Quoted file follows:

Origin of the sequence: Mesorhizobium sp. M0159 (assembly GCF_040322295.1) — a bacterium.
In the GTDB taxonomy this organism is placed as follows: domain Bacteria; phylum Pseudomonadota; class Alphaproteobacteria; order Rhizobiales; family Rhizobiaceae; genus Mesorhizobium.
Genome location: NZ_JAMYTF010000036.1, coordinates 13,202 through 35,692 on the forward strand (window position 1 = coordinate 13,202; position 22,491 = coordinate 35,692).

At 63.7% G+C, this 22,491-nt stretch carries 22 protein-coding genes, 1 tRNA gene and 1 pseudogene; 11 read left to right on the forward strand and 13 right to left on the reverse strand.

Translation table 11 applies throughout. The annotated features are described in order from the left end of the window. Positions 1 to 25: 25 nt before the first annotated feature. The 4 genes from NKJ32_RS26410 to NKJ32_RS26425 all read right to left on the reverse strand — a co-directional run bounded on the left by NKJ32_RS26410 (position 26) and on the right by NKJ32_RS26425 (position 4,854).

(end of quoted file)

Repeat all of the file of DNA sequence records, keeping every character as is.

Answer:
Origin of the sequence: Mesorhizobium sp. M0159 (assembly GCF_040322295.1) — a bacterium.
In the GTDB taxonomy this organism is placed as follows: domain Bacteria; phylum Pseudomonadota; class Alphaproteobacteria; order Rhizobiales; family Rhizobiaceae; genus Mesorhizobium.
Genome location: NZ_JAMYTF010000036.1, coordinates 13,202 through 35,692 on the forward strand (window position 1 = coordinate 13,202; position 22,491 = coordinate 35,692).

At 63.7% G+C, this 22,491-nt stretch carries 22 protein-coding genes, 1 tRNA gene and 1 pseudogene; 11 read left to right on the forward strand and 13 right to left on the reverse strand.

Translation table 11 applies throughout. The annotated features are described in order from the left end of the window. Positions 1 to 25: 25 nt before the first annotated feature. The 4 genes from NKJ32_RS26410 to NKJ32_RS26425 all read right to left on the reverse strand — a co-directional run bounded on the left by NKJ32_RS26410 (position 26) and on the right by NKJ32_RS26425 (position 4,854).